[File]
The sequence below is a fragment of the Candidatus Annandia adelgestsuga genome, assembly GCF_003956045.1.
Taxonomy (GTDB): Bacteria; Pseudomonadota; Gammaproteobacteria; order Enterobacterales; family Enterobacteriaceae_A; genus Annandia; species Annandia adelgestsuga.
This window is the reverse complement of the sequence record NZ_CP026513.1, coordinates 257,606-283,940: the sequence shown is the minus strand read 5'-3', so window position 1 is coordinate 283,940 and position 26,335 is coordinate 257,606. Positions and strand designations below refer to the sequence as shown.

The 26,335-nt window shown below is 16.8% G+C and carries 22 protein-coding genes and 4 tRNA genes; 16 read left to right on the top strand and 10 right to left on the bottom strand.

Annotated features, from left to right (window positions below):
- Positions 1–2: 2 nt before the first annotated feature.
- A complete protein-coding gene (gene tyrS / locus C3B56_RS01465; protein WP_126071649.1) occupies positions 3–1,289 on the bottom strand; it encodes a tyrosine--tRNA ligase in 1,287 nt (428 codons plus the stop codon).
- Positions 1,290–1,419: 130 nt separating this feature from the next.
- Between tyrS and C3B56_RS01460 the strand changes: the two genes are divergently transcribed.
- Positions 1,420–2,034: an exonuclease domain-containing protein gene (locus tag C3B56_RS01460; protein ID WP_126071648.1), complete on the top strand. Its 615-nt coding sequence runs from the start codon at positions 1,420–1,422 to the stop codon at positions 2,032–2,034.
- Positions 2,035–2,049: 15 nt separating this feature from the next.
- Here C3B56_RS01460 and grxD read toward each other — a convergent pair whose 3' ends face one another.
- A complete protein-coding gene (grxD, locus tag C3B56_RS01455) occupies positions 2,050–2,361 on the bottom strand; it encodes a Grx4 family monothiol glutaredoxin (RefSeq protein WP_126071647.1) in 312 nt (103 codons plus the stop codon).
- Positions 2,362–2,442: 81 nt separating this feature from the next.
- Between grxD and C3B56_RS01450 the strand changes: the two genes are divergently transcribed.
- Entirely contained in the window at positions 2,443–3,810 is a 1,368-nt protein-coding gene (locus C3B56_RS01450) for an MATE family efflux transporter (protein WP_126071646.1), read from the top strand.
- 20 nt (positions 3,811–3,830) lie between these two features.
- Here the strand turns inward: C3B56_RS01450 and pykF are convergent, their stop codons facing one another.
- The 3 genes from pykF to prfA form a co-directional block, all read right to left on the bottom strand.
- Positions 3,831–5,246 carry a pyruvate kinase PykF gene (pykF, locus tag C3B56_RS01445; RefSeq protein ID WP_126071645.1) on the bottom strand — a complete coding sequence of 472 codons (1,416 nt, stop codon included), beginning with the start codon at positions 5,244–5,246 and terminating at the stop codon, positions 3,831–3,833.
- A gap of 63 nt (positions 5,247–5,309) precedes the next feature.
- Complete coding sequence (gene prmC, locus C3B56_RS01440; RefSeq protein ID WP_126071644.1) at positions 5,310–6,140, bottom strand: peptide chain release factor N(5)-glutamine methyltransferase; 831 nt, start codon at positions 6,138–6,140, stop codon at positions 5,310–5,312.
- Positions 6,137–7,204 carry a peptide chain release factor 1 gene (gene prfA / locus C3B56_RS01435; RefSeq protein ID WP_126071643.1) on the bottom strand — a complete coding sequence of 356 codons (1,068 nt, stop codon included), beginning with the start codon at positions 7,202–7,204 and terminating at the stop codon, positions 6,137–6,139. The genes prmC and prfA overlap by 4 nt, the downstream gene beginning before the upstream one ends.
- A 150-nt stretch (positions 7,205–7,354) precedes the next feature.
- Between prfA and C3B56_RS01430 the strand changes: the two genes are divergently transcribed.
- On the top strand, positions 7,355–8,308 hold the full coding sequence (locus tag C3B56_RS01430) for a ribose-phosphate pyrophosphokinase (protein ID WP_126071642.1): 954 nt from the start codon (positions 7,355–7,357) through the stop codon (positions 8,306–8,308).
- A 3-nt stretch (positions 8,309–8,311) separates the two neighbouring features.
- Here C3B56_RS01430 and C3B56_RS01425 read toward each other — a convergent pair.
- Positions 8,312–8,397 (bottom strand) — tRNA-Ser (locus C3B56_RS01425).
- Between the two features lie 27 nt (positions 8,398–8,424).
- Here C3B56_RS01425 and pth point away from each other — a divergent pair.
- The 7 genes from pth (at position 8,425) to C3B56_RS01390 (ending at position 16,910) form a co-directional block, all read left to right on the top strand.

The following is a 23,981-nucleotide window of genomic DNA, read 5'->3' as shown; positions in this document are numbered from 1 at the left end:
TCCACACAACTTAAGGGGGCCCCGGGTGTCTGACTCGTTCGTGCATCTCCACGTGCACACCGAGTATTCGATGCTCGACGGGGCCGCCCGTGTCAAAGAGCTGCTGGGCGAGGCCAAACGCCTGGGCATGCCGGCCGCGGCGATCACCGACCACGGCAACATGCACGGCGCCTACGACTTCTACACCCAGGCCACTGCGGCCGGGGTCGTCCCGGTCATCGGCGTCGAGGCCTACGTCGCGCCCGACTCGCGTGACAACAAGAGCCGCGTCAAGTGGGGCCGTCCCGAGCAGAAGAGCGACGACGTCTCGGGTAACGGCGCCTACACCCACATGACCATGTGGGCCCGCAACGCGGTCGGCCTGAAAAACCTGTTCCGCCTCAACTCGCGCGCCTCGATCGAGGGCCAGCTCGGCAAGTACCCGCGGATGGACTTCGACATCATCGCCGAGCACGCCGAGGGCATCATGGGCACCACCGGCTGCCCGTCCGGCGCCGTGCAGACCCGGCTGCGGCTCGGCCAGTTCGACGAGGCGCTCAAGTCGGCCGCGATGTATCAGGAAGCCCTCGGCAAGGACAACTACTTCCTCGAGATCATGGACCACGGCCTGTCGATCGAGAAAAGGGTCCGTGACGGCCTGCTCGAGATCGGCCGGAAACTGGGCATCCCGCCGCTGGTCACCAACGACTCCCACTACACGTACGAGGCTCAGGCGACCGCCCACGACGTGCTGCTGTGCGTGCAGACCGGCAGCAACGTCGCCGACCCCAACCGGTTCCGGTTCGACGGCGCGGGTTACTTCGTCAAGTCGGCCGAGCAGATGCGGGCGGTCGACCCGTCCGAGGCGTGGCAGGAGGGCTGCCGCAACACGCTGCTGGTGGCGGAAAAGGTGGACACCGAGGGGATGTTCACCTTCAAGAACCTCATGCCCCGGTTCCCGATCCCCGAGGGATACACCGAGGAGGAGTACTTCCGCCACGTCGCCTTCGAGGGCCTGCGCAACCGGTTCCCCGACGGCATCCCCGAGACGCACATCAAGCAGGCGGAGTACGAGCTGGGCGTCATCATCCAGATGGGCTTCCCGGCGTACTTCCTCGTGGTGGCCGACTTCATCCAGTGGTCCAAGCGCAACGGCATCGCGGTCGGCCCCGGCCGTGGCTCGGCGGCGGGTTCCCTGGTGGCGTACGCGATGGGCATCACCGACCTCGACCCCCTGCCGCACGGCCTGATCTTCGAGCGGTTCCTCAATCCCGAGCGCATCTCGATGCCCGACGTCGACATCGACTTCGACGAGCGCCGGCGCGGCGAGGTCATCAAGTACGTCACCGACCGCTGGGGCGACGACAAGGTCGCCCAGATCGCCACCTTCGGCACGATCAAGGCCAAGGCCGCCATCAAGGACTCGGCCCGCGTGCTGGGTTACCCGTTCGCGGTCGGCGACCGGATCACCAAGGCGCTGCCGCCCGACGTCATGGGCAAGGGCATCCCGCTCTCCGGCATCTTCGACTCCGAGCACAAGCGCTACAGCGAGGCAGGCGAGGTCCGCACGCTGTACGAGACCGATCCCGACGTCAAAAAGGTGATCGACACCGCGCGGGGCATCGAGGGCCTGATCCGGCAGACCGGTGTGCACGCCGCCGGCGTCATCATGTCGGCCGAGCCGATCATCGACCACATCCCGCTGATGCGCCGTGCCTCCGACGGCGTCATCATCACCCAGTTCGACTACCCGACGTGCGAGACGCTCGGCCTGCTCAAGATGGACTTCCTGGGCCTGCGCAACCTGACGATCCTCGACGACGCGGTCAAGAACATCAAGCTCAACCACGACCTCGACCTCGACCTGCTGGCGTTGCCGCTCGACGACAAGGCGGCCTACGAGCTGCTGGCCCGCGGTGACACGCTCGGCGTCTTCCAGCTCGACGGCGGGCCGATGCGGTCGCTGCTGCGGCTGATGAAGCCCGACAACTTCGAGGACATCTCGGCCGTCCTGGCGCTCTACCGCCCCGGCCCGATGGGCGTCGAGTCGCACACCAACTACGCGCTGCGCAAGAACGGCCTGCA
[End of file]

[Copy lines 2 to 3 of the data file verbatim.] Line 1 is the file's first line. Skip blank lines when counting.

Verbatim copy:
Taxonomy (GTDB): Bacteria; Pseudomonadota; Gammaproteobacteria; order Enterobacterales; family Enterobacteriaceae_A; genus Annandia; species Annandia adelgestsuga.
This window is the reverse complement of the sequence record NZ_CP026513.1, coordinates 257,606-283,940: the sequence shown is the minus strand read 5'-3', so window position 1 is coordinate 283,940 and position 26,335 is coordinate 257,606. Positions and strand designations below refer to the sequence as shown.